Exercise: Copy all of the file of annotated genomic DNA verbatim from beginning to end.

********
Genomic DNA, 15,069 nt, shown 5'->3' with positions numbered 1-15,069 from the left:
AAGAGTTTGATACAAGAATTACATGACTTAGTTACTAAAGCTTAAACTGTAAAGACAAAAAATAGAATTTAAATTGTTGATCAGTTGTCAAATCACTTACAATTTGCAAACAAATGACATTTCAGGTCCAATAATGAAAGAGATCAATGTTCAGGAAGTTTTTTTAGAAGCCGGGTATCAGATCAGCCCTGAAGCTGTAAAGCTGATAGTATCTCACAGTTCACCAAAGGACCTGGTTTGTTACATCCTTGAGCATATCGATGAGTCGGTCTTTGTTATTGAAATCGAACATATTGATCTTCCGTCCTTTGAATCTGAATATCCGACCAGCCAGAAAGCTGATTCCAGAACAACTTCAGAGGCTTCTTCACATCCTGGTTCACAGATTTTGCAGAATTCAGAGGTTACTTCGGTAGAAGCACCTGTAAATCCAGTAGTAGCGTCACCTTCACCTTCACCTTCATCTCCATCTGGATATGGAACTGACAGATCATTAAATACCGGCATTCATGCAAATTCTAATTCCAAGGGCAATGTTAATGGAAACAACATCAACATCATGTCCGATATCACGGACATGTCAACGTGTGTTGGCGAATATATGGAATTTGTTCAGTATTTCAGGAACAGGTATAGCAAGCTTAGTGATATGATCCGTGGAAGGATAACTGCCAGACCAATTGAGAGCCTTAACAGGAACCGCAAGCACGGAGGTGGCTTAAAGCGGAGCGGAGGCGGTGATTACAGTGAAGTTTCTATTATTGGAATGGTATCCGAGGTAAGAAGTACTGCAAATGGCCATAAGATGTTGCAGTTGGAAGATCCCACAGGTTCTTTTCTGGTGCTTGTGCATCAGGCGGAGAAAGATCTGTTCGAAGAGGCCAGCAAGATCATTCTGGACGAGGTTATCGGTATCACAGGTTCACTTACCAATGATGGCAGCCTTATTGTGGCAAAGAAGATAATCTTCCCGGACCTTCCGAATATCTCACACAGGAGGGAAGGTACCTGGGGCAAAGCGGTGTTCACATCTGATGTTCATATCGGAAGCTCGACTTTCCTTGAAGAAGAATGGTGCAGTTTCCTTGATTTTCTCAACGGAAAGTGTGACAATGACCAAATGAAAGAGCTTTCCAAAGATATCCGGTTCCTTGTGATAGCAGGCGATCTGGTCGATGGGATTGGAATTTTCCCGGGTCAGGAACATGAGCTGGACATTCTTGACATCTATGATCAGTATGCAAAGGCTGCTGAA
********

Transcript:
Genomic DNA, 15,069 nt, shown 5'->3' with positions numbered 1-15,069 from the left:
AAGAGTTTGATACAAGAATTACATGACTTAGTTACTAAAGCTTAAACTGTAAAGACAAAAAATAGAATTTAAATTGTTGATCAGTTGTCAAATCACTTACAATTTGCAAACAAATGACATTTCAGGTCCAATAATGAAAGAGATCAATGTTCAGGAAGTTTTTTTAGAAGCCGGGTATCAGATCAGCCCTGAAGCTGTAAAGCTGATAGTATCTCACAGTTCACCAAAGGACCTGGTTTGTTACATCCTTGAGCATATCGATGAGTCGGTCTTTGTTATTGAAATCGAACATATTGATCTTCCGTCCTTTGAATCTGAATATCCGACCAGCCAGAAAGCTGATTCCAGAACAACTTCAGAGGCTTCTTCACATCCTGGTTCACAGATTTTGCAGAATTCAGAGGTTACTTCGGTAGAAGCACCTGTAAATCCAGTAGTAGCGTCACCTTCACCTTCACCTTCATCTCCATCTGGATATGGAACTGACAGATCATTAAATACCGGCATTCATGCAAATTCTAATTCCAAGGGCAATGTTAATGGAAACAACATCAACATCATGTCCGATATCACGGACATGTCAACGTGTGTTGGCGAATATATGGAATTTGTTCAGTATTTCAGGAACAGGTATAGCAAGCTTAGTGATATGATCCGTGGAAGGATAACTGCCAGACCAATTGAGAGCCTTAACAGGAACCGCAAGCACGGAGGTGGCTTAAAGCGGAGCGGAGGCGGTGATTACAGTGAAGTTTCTATTATTGGAATGGTATCCGAGGTAAGAAGTACTGCAAATGGCCATAAGATGTTGCAGTTGGAAGATCCCACAGGTTCTTTTCTGGTGCTTGTGCATCAGGCGGAGAAAGATCTGTTCGAAGAGGCCAGCAAGATCATTCTGGACGAGGTTATCGGTATCACAGGTTCACTTACCAATGATGGCAGCCTTATTGTGGCAAAGAAGATAATCTTCCCGGACCTTCCGAATATCTCACACAGGAGGGAAGGTACCTGGGGCAAAGCGGTGTTCACATCTGATGTTCATATCGGAAGCTCGACTTTCCTTGAAGAAGAATGGTGCAGTTTCCTTGATTTTCTCAACGGAAAGTGTGACAATGACCAAATGAAAGAGCTTTCCAAAGATATCCGGTTCCTTGTGATAGCAGGCGATCTGGTCGATGGGATTGGAATTTTCCCGGGTCAGGAACATGAGCTGGACATTCTTGACATCTATGATCAGTATGCAAAGGCTGCTGAA